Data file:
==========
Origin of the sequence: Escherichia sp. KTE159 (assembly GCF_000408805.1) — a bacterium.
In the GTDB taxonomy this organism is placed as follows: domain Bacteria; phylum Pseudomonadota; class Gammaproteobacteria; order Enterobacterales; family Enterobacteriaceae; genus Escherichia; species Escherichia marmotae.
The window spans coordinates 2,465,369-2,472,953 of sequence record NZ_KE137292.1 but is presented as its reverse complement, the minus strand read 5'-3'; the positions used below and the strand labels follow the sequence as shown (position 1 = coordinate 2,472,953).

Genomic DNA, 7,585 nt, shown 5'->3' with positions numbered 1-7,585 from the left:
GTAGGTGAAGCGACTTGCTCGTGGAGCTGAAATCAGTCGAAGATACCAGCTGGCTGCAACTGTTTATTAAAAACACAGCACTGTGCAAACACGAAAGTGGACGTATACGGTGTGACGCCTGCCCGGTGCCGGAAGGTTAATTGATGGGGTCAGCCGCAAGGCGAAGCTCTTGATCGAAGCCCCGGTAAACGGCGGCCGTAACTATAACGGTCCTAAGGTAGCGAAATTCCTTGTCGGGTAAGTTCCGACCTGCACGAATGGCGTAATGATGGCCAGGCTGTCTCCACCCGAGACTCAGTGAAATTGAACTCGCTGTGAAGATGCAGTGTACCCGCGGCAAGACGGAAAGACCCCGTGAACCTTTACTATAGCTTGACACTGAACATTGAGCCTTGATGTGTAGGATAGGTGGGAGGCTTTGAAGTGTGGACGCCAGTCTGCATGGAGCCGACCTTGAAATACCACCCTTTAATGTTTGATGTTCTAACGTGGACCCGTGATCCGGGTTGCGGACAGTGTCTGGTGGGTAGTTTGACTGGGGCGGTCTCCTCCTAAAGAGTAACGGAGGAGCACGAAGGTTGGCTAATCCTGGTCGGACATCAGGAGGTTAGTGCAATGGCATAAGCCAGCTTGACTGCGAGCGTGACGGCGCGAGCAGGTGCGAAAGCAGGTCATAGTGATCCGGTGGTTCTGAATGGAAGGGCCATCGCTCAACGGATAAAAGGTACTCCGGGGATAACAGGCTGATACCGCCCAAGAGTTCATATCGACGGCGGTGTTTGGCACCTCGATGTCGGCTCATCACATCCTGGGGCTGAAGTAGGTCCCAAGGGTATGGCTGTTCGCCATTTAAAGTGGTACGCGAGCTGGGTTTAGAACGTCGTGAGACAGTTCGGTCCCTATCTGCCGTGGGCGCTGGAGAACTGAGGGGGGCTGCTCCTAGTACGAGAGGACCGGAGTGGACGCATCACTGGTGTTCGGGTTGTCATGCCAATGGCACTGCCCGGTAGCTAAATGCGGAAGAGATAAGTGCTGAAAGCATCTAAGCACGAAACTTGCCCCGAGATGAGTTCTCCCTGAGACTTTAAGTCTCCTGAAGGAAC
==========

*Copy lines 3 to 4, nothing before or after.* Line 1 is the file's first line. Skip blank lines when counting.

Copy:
The window spans coordinates 2,465,369-2,472,953 of sequence record NZ_KE137292.1 but is presented as its reverse complement, the minus strand read 5'-3'; the positions used below and the strand labels follow the sequence as shown (position 1 = coordinate 2,472,953).

Genomic DNA, 7,585 nt, shown 5'->3' with positions numbered 1-7,585 from the left: